The word "scripture" does not mean "everything that was ever written." Not everything that was written was considered Scripture.

My point? Writing scripture is no more important to us spiritually than a priesthood or a king. Breathing comes before writing. What are we breathing?

Jesus said that the Scriptures testified of him. He quoted the Hebrew Scriptures many times. He did not think they were unimportant.

Jesus breathed in and said receive ye holy spirit.

That was what VPW taught, but from what I have read there is no basis for translating the Greek as "breathed in." He breathed ON them.

There is a process by which we can breathe in uncommon breath every breath. Receiving holy spirit (uncommon breath) is not a one-time deal. It is a continuing process until our bodies fail to support us and theos gives us a heavenly (lofty) dwelling.

I agree that the holy spirit is not something that we receive one time. I agree that it continues to work in us spiritually. But there is nothing in the Bible to support the notion that holy spirit gives us a heavenly dwelling when our bodies fail to support us. When our bodies fail, we die, which the Bible calls falling asleep. We remain asleep until the resurrection when Christ returns.

The second great thing I learned was koine Greek. No, I did not go to a university to learn what they thought. I meditated and searched God for how that language was constructed. Very interesting when you stop listening to the authors of concordances and lexicons and listen to the simplicity of koine Greek, built on roots and prepositions.

God can teach someone things through His spirit, in conjunction with the Scriptures. That is why we are exhorted to test every spirit, and to prove all things, holding fast to what is good. However, learning something JUST through meditation opens up the possibility of being mistaken and even deceived.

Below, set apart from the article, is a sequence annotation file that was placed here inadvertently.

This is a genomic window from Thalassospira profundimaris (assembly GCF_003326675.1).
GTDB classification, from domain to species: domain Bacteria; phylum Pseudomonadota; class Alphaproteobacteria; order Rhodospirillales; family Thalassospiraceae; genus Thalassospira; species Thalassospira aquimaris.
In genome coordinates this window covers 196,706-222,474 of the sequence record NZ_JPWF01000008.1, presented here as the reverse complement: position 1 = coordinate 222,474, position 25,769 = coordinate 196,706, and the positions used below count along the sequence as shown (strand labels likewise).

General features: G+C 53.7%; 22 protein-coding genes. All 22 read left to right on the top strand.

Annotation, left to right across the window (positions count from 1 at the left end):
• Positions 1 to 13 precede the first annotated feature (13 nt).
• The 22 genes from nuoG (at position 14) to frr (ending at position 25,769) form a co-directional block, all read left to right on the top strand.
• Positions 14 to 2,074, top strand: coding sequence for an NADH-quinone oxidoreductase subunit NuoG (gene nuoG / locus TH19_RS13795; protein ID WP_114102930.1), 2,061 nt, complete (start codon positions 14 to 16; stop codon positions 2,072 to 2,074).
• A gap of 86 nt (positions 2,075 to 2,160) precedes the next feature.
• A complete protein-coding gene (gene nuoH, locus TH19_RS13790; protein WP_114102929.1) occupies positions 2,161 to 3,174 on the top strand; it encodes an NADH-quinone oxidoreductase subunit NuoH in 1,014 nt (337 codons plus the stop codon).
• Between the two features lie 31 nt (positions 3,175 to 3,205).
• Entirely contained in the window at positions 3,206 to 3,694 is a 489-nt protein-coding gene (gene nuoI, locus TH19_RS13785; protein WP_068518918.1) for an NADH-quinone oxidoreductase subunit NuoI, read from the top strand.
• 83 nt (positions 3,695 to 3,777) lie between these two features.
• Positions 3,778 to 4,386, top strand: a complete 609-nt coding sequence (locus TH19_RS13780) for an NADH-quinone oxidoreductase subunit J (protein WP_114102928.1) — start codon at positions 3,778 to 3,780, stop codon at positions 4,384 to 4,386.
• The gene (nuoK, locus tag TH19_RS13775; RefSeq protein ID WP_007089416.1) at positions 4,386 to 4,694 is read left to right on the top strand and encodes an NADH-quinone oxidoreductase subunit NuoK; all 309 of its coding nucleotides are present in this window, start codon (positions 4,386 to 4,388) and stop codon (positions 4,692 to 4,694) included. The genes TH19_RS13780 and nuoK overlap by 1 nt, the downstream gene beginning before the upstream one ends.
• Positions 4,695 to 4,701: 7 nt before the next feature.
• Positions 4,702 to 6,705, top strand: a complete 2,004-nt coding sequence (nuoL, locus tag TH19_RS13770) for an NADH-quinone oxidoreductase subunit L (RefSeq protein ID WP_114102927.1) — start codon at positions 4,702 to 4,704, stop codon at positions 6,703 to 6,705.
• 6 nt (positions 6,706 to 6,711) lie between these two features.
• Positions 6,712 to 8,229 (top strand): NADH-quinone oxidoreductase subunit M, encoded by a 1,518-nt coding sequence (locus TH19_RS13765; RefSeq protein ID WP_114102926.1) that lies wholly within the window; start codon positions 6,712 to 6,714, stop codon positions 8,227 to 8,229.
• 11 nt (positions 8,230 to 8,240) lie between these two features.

The third great thing I learned was Hebrew and Kabballah.

I don't know much about Kabballah, but I do know that it is not based on a simple reading of the Scriptures, and that also leads to the possibility of deception.

The fourth great thing I learned was that the first line of the Bible says:
In the archetype elohim (masculine plural, accomplishers) cut (like trees) the entity the lofties and the entity the firm and the firm became without shape and without content.

Where does this translation come from?

Yahweh Elohim is not mentioned until Gen. 2:4 when the GENERATIONS of the heaven and the earth are mentioned. While Elohim is masculine plural, Yahweh is feminine singular and means "I am becoming." Yahweh comes from its root word hayah, which is translated "become" as in "the firm became without form and without content."
Without the feminine there could be no generation. This is clearly seen by the things that are made.
There is an overwhelming principle in this existence I call the Yahweh Elohim principle. Whatever happened before the generations of the heavens and the earth was called the archetype. It was in this archetype that elohim without the female component, accomplished something that separated the lofties from the firm. As a result, the firm became shapeless and without content.
To me, this is what we can expect in this archetype. When we die, the firm (body) becomes shapeless and without content (no soul / spirit). If the reincarnationists are correct, souls/spirits continue to come back through re-generation until they overcome the archetype. This is a thread that Jesus weaves throughout his messages to the seven churches. "OVERCOME." Just something to think about.

Jesus never suggested that the soul/spirit goes on to live without the body. This idea comes from Greek philosophy, not from the Hebrew Scriptures. He believed the same thing that the Prophets wrote - that those who die are asleep - i.e. unconscious, until they are awakened at the resurrection.

For now, let me close by bringing up Romans 10:9. In the Greek, there is no mention of a physical resurrection. On the contrary, the Greek says: "...that theos (the sun giving light to the heavens and life to the earth) awakened self out of a dead body..." What does the metaphor theos tell us?